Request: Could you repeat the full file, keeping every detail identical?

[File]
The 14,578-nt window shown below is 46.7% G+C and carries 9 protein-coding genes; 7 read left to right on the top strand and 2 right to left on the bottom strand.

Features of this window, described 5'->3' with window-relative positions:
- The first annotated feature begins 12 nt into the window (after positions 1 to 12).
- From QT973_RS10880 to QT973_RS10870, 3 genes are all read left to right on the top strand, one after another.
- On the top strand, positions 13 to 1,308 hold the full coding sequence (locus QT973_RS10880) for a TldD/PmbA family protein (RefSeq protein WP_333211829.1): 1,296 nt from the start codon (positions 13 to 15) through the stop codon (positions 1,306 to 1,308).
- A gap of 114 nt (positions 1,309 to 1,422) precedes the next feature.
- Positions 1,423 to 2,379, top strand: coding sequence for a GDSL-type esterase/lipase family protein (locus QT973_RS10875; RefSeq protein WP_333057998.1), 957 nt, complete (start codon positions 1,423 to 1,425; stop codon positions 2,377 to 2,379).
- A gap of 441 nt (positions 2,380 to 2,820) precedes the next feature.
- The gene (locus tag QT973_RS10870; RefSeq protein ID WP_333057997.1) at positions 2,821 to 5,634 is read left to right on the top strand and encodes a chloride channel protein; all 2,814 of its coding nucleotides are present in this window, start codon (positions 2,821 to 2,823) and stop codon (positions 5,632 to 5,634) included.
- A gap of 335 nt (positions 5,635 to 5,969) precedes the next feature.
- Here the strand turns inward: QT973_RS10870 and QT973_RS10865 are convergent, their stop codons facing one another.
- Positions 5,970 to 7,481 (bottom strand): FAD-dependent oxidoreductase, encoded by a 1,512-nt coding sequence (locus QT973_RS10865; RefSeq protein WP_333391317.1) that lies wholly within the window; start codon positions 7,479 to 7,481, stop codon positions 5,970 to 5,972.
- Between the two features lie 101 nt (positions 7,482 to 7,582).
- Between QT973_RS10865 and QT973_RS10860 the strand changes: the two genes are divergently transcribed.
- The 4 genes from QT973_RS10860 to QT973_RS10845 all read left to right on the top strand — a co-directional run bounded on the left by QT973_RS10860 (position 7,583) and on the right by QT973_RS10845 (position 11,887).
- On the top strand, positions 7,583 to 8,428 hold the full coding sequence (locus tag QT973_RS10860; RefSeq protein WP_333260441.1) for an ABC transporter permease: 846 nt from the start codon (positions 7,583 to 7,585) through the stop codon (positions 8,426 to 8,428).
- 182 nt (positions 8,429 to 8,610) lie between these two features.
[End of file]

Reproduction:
The 14,578-nt window shown below is 46.7% G+C and carries 9 protein-coding genes; 7 read left to right on the top strand and 2 right to left on the bottom strand.

Features of this window, described 5'->3' with window-relative positions:
- The first annotated feature begins 12 nt into the window (after positions 1 to 12).
- From QT973_RS10880 to QT973_RS10870, 3 genes are all read left to right on the top strand, one after another.
- On the top strand, positions 13 to 1,308 hold the full coding sequence (locus QT973_RS10880) for a TldD/PmbA family protein (RefSeq protein WP_333211829.1): 1,296 nt from the start codon (positions 13 to 15) through the stop codon (positions 1,306 to 1,308).
- A gap of 114 nt (positions 1,309 to 1,422) precedes the next feature.
- Positions 1,423 to 2,379, top strand: coding sequence for a GDSL-type esterase/lipase family protein (locus QT973_RS10875; RefSeq protein WP_333057998.1), 957 nt, complete (start codon positions 1,423 to 1,425; stop codon positions 2,377 to 2,379).
- A gap of 441 nt (positions 2,380 to 2,820) precedes the next feature.
- The gene (locus tag QT973_RS10870; RefSeq protein ID WP_333057997.1) at positions 2,821 to 5,634 is read left to right on the top strand and encodes a chloride channel protein; all 2,814 of its coding nucleotides are present in this window, start codon (positions 2,821 to 2,823) and stop codon (positions 5,632 to 5,634) included.
- A gap of 335 nt (positions 5,635 to 5,969) precedes the next feature.
- Here the strand turns inward: QT973_RS10870 and QT973_RS10865 are convergent, their stop codons facing one another.
- Positions 5,970 to 7,481 (bottom strand): FAD-dependent oxidoreductase, encoded by a 1,512-nt coding sequence (locus QT973_RS10865; RefSeq protein WP_333391317.1) that lies wholly within the window; start codon positions 7,479 to 7,481, stop codon positions 5,970 to 5,972.
- Between the two features lie 101 nt (positions 7,482 to 7,582).
- Between QT973_RS10865 and QT973_RS10860 the strand changes: the two genes are divergently transcribed.
- The 4 genes from QT973_RS10860 to QT973_RS10845 all read left to right on the top strand — a co-directional run bounded on the left by QT973_RS10860 (position 7,583) and on the right by QT973_RS10845 (position 11,887).
- On the top strand, positions 7,583 to 8,428 hold the full coding sequence (locus tag QT973_RS10860; RefSeq protein WP_333260441.1) for an ABC transporter permease: 846 nt from the start codon (positions 7,583 to 7,585) through the stop codon (positions 8,426 to 8,428).
- 182 nt (positions 8,429 to 8,610) lie between these two features.